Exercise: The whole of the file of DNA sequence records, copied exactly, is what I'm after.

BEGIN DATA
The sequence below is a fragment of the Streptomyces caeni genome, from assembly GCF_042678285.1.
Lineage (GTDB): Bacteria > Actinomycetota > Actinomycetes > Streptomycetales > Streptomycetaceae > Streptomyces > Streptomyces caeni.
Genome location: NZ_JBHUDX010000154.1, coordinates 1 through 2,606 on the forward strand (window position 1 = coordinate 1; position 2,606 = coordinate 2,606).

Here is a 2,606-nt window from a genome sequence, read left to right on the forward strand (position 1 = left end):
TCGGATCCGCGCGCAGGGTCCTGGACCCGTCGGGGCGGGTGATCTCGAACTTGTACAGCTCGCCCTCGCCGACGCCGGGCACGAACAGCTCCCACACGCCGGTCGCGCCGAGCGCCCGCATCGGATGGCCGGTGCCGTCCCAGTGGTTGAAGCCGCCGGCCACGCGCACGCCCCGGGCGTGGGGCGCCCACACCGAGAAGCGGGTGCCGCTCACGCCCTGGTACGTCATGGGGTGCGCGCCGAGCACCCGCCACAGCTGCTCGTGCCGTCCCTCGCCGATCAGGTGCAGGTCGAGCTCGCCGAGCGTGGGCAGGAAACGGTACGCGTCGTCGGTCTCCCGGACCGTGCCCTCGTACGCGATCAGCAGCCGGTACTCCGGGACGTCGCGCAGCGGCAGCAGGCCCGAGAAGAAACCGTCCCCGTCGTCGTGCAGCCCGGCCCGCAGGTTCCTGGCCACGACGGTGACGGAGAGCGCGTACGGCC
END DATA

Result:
The sequence below is a fragment of the Streptomyces caeni genome, from assembly GCF_042678285.1.
Lineage (GTDB): Bacteria > Actinomycetota > Actinomycetes > Streptomycetales > Streptomycetaceae > Streptomyces > Streptomyces caeni.
Genome location: NZ_JBHUDX010000154.1, coordinates 1 through 2,606 on the forward strand (window position 1 = coordinate 1; position 2,606 = coordinate 2,606).

Here is a 2,606-nt window from a genome sequence, read left to right on the forward strand (position 1 = left end):
TCGGATCCGCGCGCAGGGTCCTGGACCCGTCGGGGCGGGTGATCTCGAACTTGTACAGCTCGCCCTCGCCGACGCCGGGCACGAACAGCTCCCACACGCCGGTCGCGCCGAGCGCCCGCATCGGATGGCCGGTGCCGTCCCAGTGGTTGAAGCCGCCGGCCACGCGCACGCCCCGGGCGTGGGGCGCCCACACCGAGAAGCGGGTGCCGCTCACGCCCTGGTACGTCATGGGGTGCGCGCCGAGCACCCGCCACAGCTGCTCGTGCCGTCCCTCGCCGATCAGGTGCAGGTCGAGCTCGCCGAGCGTGGGCAGGAAACGGTACGCGTCGTCGGTCTCCCGGACCGTGCCCTCGTACGCGATCAGCAGCCGGTACTCCGGGACGTCGCGCAGCGGCAGCAGGCCCGAGAAGAAACCGTCCCCGTCGTCGTGCAGCCCGGCCCGCAGGTTCCTGGCCACGACGGTGACGGAGAGCGCGTACGGCC